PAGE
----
God’s Lake: the lived truths

Photo courtesy of Astros Media

God’s Lake Narrows is a small Indigenous community located approximately 550 kilometres northeast of Winnipeg. This isolated fly-in community is only accessed by way of plane, boat or winter ice roads.

Certain lives within this community will be explored in the upcoming verbatim theatre production, God’s Lake, hosted by Presentation House Theatre. It runs from Feb. 18–23 and is presented by Victoria’s Castlereigh Theatre Company. The company specializes in documentary style theatre based on real-life accounts and storytelling.

Genesis of the play

The community has seen its share of tragedy, says Francesca Albright, the artistic director of the company. In 2013, the community was shaken by the murder of 15-year old Leah Anderson. The community is still waiting for answers seven years later.

“This project came along when myself and Kevin Lee Burton, award-winning filmmaker, producer and former resident of God’s Lake Narrows, began a conversation about collaborating on a story about the unresolved death within the broader context of missing and murdered Indigenous women in Canada and traditional justice,” says Albright.

The piece has been in research and development since 2017. During this time, Britt Small, the director, says that the true-to-life nature of the story affects how she navigates her role.

“Because it is a verbatim piece there is an obligation to be as authentic and clear as possible. To not mediate that in any way and let it exist as it is,” says Small.

During this last year after their festival premiere in January 2019, they have spent time refining the production through collaboration with local artists. They brought in the expertise of costume designer Carmen Thompson and collaborative choreographer Starr Muranko of Raven Spirit Dance.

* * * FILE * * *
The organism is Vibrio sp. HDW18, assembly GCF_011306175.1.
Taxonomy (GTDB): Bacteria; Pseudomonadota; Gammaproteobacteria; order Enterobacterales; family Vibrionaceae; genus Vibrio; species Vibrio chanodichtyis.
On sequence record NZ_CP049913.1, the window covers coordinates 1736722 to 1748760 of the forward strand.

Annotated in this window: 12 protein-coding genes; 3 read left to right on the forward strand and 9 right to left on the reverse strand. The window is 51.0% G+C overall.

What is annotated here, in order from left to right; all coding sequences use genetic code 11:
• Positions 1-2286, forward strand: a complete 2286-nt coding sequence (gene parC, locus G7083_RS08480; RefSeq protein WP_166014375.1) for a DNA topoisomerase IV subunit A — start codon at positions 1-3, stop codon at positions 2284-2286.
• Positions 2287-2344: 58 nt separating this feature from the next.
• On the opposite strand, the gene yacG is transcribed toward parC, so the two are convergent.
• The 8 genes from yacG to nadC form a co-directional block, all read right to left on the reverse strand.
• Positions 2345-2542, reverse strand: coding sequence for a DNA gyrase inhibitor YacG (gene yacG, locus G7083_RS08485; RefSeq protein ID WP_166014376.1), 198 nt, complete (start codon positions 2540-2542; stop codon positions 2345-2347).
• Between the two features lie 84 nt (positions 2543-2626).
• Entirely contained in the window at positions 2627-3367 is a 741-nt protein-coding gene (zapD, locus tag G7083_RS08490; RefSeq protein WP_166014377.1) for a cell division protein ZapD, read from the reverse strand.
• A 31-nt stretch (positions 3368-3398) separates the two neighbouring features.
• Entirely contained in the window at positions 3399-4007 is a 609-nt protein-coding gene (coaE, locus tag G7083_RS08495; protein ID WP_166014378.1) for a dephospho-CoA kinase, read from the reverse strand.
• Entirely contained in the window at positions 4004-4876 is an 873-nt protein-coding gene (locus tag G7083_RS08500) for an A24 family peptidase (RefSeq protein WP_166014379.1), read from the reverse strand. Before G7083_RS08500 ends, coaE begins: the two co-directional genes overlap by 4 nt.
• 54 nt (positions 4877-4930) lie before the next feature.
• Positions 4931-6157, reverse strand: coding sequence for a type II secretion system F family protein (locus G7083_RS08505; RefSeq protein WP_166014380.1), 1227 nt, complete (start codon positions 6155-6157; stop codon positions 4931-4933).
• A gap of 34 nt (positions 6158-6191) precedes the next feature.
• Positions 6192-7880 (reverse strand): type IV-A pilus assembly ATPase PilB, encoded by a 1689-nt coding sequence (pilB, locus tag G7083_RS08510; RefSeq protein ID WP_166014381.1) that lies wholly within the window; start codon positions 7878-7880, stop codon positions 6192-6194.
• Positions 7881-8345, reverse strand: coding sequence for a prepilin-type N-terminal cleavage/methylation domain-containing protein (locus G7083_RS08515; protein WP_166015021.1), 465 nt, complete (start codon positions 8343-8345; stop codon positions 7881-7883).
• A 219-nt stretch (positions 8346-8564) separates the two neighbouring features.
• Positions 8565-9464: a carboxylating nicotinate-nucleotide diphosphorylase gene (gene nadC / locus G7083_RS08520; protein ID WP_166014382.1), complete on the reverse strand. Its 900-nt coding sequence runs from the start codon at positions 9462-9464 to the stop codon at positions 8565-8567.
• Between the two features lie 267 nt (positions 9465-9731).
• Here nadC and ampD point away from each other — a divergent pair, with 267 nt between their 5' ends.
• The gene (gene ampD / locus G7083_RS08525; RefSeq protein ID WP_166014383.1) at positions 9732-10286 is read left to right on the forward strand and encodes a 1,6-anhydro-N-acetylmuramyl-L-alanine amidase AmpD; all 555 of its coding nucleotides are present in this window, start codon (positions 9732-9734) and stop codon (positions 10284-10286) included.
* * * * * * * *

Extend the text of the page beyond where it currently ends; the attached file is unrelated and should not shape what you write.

“Starr worked with the actors to generate a [physical and emotional vocabulary] about the words they were saying. This I think has really deepened the work,” says Small.

Indigenous foundations

(Left to right) Erica Wilson, Akalu, Ashley Cook, Nick Benz. | Photo by Naomi Devine Photography

In July, composers, Ziibiwan and Melody McKiver traveled to Sioux Lookout for a week to work through and reimagine the score. In combination with Burton’s original film work, new projection designers Astros Media captured video and photographic footage from Manitoba. This multidisciplinary approach transports the audience into another space.

“The understanding and feeling of it are more prismatic as opposed to just words on paper giving it a kind of feeling that you cannot get anywhere else,” says Small.

While the multi-disciplinary production serves as a unique approach to verbatim theatre, it is important that the script honours the story and words of the people who spoke them. Having strong Indigenous foundations and sometimes common life experiences helps the dialogue to elevate and illuminate some uncomfortable truths.

“All the dialogue within the script is not Indigenous people speaking to Indigenous people. It is a dialogue of Indigenous people speaking to non-Indigenous people. If the audience is non-Indigenous, I want them to know we are speaking directly to them,” says actor, Aqqalu Meekis.

Meekis, best-known for his work on the APTN tv production Cashing In, is from the Oji-Cree Nation of Sandy Lake reserve, another fly in community in Northern Ontario. It has had its own share of tragedies.

“The nuances brought up in the script, I can definitely relate to and understand,” says Meekis.

While the play reflects on a specific tragedy, it does offer hope. Small, who says she was humbled by working on this piece, comments that there are solutions suggested by some of the characters. Over and over the play talks about what home really means for people, home within self, community and the larger world.

“In the end, it is about how we find kinship with each other and how we are accountable with each other as people regardless of where we are from,” Small says.

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